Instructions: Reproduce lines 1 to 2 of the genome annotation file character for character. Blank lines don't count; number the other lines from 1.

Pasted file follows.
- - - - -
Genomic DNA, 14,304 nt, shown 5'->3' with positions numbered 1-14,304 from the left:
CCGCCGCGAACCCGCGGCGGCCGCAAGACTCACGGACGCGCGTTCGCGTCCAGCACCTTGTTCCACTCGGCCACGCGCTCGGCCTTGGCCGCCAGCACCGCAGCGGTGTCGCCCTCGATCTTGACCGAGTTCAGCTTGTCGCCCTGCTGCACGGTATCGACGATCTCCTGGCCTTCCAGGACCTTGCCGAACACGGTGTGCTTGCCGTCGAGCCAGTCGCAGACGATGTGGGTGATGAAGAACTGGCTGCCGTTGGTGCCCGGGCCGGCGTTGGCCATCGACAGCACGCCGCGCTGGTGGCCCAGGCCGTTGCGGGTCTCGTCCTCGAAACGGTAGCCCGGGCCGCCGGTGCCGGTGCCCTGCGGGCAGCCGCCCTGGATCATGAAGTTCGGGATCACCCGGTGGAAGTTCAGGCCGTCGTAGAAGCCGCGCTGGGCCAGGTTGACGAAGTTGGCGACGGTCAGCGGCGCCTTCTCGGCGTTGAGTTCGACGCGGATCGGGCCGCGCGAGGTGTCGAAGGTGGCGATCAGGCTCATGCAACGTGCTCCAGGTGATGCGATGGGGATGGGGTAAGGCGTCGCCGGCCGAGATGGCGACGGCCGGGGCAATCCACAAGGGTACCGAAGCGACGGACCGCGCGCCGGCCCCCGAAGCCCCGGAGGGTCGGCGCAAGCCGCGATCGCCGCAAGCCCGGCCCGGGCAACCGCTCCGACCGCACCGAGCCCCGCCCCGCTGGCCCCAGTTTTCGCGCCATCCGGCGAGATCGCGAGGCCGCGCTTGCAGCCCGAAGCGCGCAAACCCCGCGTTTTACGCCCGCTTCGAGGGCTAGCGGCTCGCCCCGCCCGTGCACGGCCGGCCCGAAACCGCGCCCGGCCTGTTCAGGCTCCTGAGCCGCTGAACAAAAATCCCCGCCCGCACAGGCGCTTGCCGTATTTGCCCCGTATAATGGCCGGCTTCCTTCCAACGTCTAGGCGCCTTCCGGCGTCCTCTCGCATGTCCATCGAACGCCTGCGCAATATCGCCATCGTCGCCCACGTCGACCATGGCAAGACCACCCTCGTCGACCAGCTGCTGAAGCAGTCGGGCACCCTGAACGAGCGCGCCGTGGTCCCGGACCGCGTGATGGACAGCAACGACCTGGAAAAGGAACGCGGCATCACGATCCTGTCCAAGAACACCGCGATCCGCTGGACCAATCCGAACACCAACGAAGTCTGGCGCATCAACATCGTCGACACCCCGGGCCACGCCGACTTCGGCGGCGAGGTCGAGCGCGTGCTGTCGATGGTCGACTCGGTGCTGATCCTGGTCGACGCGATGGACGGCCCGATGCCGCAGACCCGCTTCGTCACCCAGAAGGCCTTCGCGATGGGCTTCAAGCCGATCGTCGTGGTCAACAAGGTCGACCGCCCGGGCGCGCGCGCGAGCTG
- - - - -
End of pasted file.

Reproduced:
Genomic DNA, 14,304 nt, shown 5'->3' with positions numbered 1-14,304 from the left:
CCGCCGCGAACCCGCGGCGGCCGCAAGACTCACGGACGCGCGTTCGCGTCCAGCACCTTGTTCCACTCGGCCACGCGCTCGGCCTTGGCCGCCAGCACCGCAGCGGTGTCGCCCTCGATCTTGACCGAGTTCAGCTTGTCGCCCTGCTGCACGGTATCGACGATCTCCTGGCCTTCCAGGACCTTGCCGAACACGGTGTGCTTGCCGTCGAGCCAGTCGCAGACGATGTGGGTGATGAAGAACTGGCTGCCGTTGGTGCCCGGGCCGGCGTTGGCCATCGACAGCACGCCGCGCTGGTGGCCCAGGCCGTTGCGGGTCTCGTCCTCGAAACGGTAGCCCGGGCCGCCGGTGCCGGTGCCCTGCGGGCAGCCGCCCTGGATCATGAAGTTCGGGATCACCCGGTGGAAGTTCAGGCCGTCGTAGAAGCCGCGCTGGGCCAGGTTGACGAAGTTGGCGACGGTCAGCGGCGCCTTCTCGGCGTTGAGTTCGACGCGGATCGGGCCGCGCGAGGTGTCGAAGGTGGCGATCAGGCTCATGCAACGTGCTCCAGGTGATGCGATGGGGATGGGGTAAGGCGTCGCCGGCCGAGATGGCGACGGCCGGGGCAATCCACAAGGGTACCGAAGCGACGGACCGCGCGCCGGCCCCCGAAGCCCCGGAGGGTCGGCGCAAGCCGCGATCGCCGCAAGCCCGGCCCGGGCAACCGCTCCGACCGCACCGAGCCCCGCCCCGCTGGCCCCAGTTTTCGCGCCATCCGGCGAGATCGCGAGGCCGCGCTTGCAGCCCGAAGCGCGCAAACCCCGCGTTTTACGCCCGCTTCGAGGGCTAGCGGCTCGCCCCGCCCGTGCACGGCCGGCCCGAAACCGCGCCCGGCCTGTTCAGGCTCCTGAGCCGCTGAACAAAAATCCCCGCCCGCACAGGCGCTTGCCGTATTTGCCCCGTATAATGGCCGGCTTCCTTCCAACGTCTAGGCGCCTTCCGGCGTCCTCTCGCATGTCCATCGAACGCCTGCGCAATATCGCCATCGTCGCCCACGTCGACCATGGCAAGACCACCCTCGTCGACCAGCTGCTGAAGCAGTCGGGCACCCTGAACGAGCGCGCCGTGGTCCCGGACCGCGTGATGGACAGCAACGACCTGGAAAAGGAACGCGGCATCACGATCCTGTCCAAGAACACCGCGATCCGCTGGACCAATCCGAACACCAACGAAGTCTGGCGCATCAACATCGTCGACACCCCGGGCCACGCCGACTTCGGCGGCGAGGTCGAGCGCGTGCTGTCGATGGTCGACTCGGTGCTGATCCTGGTCGACGCGATGGACGGCCCGATGCCGCAGACCCGCTTCGTCACCCAGAAGGCCTTCGCGATGGGCTTCAAGCCGATCGTCGTGGTCAACAAGGTCGACCGCCCGGGCGCGCGCGCGAGCTG